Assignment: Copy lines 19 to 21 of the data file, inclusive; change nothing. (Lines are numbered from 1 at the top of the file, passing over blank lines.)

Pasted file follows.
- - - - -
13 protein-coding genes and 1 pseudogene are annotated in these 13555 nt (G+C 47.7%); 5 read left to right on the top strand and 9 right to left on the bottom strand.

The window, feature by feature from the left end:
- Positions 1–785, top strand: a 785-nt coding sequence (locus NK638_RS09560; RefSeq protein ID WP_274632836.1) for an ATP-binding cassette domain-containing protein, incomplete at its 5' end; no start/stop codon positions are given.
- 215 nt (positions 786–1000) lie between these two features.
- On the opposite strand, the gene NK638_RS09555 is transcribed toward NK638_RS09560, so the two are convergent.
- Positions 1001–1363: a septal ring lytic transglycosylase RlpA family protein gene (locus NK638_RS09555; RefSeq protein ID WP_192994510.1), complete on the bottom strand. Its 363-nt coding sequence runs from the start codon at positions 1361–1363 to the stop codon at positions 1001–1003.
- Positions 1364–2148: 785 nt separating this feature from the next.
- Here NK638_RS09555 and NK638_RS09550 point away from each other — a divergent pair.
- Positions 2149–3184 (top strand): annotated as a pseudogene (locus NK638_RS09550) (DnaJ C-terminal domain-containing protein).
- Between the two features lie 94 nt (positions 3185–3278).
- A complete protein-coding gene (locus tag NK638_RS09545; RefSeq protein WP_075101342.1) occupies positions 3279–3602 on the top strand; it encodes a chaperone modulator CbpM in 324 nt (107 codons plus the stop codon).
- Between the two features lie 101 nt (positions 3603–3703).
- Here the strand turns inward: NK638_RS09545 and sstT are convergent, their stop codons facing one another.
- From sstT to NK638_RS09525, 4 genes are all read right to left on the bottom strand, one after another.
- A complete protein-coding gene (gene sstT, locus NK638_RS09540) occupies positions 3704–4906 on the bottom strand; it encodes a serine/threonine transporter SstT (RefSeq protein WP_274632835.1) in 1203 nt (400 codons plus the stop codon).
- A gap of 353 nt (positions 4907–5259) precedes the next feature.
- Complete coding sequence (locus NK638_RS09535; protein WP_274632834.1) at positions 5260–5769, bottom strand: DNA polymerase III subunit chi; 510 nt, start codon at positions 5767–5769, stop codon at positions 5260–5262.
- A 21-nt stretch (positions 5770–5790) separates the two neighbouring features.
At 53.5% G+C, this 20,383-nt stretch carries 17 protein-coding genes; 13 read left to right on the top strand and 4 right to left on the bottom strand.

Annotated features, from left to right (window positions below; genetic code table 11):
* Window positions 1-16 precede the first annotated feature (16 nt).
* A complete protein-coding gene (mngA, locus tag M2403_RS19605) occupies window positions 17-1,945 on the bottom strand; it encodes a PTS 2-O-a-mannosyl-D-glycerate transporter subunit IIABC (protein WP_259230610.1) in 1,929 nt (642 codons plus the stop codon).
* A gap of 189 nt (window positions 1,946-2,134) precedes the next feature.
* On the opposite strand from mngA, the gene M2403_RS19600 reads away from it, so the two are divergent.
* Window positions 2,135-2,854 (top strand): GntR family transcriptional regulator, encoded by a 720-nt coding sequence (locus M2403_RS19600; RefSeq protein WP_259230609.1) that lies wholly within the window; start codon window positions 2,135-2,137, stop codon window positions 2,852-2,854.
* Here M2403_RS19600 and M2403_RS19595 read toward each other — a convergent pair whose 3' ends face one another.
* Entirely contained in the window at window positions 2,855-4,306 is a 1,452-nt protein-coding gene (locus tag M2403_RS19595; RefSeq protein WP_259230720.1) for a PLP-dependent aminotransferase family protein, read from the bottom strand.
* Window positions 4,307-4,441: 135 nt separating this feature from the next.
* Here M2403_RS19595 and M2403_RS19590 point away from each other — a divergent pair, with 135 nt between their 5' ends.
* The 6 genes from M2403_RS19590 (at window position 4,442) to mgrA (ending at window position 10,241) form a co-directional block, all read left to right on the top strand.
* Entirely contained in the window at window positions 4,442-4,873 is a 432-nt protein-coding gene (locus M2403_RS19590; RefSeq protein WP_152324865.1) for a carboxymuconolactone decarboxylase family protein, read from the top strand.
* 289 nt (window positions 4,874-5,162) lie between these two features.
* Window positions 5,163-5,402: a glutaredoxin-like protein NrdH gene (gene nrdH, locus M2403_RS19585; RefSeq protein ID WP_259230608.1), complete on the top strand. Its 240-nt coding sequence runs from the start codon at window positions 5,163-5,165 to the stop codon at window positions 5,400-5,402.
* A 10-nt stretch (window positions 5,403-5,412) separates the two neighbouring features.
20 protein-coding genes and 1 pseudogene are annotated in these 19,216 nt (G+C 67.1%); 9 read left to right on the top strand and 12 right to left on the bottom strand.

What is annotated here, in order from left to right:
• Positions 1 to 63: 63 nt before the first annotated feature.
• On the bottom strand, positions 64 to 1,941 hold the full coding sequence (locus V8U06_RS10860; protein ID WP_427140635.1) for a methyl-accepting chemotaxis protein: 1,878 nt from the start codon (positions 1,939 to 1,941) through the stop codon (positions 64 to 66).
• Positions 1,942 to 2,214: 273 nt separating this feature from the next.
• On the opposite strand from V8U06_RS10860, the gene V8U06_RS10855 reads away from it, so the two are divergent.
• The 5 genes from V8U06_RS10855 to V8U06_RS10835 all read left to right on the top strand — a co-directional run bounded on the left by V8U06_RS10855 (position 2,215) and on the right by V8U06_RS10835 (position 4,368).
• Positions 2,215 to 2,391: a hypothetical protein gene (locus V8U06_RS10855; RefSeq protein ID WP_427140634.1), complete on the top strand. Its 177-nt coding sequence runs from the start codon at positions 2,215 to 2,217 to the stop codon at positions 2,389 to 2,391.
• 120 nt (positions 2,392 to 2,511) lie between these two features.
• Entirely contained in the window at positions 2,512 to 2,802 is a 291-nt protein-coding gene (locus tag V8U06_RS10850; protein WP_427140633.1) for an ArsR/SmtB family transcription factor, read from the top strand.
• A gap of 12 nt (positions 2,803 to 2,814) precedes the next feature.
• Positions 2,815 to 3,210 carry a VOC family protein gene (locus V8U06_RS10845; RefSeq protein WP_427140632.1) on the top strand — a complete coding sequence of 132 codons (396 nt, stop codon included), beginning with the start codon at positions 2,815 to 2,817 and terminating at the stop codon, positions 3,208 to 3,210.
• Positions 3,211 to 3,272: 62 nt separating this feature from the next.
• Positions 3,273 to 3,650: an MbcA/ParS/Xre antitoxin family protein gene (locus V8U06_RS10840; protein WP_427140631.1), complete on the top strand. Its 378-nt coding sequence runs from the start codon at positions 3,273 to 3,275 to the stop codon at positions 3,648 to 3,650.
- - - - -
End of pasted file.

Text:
At 53.5% G+C, this 20,383-nt stretch carries 17 protein-coding genes; 13 read left to right on the top strand and 4 right to left on the bottom strand.

Annotated features, from left to right (window positions below; genetic code table 11):
* Window positions 1-16 precede the first annotated feature (16 nt).